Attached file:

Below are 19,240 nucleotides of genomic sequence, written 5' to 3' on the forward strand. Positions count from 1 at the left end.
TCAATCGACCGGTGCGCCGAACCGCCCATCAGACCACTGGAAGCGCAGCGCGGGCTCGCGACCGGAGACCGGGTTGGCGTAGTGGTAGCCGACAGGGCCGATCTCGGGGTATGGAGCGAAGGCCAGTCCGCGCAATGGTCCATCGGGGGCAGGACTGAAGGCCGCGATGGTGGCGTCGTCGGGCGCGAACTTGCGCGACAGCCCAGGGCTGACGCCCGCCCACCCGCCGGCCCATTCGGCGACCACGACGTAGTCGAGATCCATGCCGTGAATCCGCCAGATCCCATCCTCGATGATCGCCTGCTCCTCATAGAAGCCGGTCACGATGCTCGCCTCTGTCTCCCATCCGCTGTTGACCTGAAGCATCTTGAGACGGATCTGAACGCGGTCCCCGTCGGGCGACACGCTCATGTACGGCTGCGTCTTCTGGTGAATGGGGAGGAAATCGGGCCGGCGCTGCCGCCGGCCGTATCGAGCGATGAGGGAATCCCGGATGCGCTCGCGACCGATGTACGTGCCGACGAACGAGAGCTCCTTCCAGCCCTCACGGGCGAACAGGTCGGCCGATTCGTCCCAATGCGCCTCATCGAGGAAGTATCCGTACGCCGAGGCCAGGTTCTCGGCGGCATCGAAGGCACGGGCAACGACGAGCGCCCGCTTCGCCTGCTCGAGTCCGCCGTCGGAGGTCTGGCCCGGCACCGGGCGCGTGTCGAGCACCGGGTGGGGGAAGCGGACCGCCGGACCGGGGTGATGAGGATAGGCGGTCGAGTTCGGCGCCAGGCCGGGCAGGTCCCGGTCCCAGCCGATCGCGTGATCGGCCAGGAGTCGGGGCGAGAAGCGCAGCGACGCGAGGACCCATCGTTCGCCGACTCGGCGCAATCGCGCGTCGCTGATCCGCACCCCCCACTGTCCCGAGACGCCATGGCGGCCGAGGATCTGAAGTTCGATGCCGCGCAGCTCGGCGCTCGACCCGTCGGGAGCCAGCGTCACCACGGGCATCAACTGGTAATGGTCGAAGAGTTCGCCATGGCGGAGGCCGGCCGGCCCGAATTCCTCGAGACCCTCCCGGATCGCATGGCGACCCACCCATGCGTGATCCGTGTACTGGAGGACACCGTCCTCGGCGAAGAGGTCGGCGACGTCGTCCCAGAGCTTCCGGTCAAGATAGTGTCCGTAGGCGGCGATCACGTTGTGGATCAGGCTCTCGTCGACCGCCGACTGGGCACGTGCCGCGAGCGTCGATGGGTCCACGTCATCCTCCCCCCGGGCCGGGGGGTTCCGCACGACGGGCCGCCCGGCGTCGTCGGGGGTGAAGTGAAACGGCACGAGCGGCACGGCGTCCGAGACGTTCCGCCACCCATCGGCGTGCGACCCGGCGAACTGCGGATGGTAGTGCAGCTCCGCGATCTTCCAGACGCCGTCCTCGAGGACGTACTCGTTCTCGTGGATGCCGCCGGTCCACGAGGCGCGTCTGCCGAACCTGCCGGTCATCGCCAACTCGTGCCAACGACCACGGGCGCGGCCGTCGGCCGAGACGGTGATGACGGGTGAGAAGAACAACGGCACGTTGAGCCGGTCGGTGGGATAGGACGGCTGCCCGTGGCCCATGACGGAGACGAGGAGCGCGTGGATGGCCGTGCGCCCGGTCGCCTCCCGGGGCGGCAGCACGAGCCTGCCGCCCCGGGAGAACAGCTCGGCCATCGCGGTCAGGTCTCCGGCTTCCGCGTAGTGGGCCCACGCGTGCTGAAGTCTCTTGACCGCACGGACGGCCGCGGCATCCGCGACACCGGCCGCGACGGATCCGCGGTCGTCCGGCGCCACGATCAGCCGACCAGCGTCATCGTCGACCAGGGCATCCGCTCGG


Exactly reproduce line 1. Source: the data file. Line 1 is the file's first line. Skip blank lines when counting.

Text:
Below are 19,240 nucleotides of genomic sequence, written 5' to 3' on the forward strand. Positions count from 1 at the left end.